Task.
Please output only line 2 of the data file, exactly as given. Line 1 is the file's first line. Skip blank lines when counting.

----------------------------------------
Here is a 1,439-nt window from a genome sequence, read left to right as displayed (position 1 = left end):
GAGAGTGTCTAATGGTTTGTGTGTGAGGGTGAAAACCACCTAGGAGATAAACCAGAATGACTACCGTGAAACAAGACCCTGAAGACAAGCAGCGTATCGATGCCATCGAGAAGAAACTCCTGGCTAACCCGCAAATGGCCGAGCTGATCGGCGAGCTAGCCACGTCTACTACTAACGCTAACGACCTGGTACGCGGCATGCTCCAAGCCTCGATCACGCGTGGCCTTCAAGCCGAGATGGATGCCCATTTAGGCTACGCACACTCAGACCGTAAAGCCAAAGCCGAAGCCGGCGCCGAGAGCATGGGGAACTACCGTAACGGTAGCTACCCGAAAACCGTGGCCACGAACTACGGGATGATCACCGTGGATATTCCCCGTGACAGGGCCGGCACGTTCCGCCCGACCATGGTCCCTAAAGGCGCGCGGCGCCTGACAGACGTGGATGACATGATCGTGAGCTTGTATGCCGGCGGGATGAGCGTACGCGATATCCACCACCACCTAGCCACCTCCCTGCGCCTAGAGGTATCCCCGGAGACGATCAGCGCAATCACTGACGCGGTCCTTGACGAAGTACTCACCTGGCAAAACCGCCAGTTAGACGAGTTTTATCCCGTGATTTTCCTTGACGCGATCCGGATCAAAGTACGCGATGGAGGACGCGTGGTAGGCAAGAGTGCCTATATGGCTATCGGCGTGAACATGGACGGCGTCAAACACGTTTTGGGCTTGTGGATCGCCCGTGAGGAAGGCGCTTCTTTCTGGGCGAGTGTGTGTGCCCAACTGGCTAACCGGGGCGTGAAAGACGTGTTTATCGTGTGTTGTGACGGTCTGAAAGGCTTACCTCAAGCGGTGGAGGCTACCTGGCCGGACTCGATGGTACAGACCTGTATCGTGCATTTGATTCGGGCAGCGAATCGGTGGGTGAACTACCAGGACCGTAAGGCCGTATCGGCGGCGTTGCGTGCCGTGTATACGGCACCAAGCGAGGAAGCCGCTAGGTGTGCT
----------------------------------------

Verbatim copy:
GAGAGTGTCTAATGGTTTGTGTGTGAGGGTGAAAACCACCTAGGAGATAAACCAGAATGACTACCGTGAAACAAGACCCTGAAGACAAGCAGCGTATCGATGCCATCGAGAAGAAACTCCTGGCTAACCCGCAAATGGCCGAGCTGATCGGCGAGCTAGCCACGTCTACTACTAACGCTAACGACCTGGTACGCGGCATGCTCCAAGCCTCGATCACGCGTGGCCTTCAAGCCGAGATGGATGCCCATTTAGGCTACGCACACTCAGACCGTAAAGCCAAAGCCGAAGCCGGCGCCGAGAGCATGGGGAACTACCGTAACGGTAGCTACCCGAAAACCGTGGCCACGAACTACGGGATGATCACCGTGGATATTCCCCGTGACAGGGCCGGCACGTTCCGCCCGACCATGGTCCCTAAAGGCGCGCGGCGCCTGACAGACGTGGATGACATGATCGTGAGCTTGTATGCCGGCGGGATGAGCGTACGCGATATCCACCACCACCTAGCCACCTCCCTGCGCCTAGAGGTATCCCCGGAGACGATCAGCGCAATCACTGACGCGGTCCTTGACGAAGTACTCACCTGGCAAAACCGCCAGTTAGACGAGTTTTATCCCGTGATTTTCCTTGACGCGATCCGGATCAAAGTACGCGATGGAGGACGCGTGGTAGGCAAGAGTGCCTATATGGCTATCGGCGTGAACATGGACGGCGTCAAACACGTTTTGGGCTTGTGGATCGCCCGTGAGGAAGGCGCTTCTTTCTGGGCGAGTGTGTGTGCCCAACTGGCTAACCGGGGCGTGAAAGACGTGTTTATCGTGTGTTGTGACGGTCTGAAAGGCTTACCTCAAGCGGTGGAGGCTACCTGGCCGGACTCGATGGTACAGACCTGTATCGTGCATTTGATTCGGGCAGCGAATCGGTGGGTGAACTACCAGGACCGTAAGGCCGTATCGGCGGCGTTGCGTGCCGTGTATACGGCACCAAGCGAGGAAGCCGCTAGGTGTGCT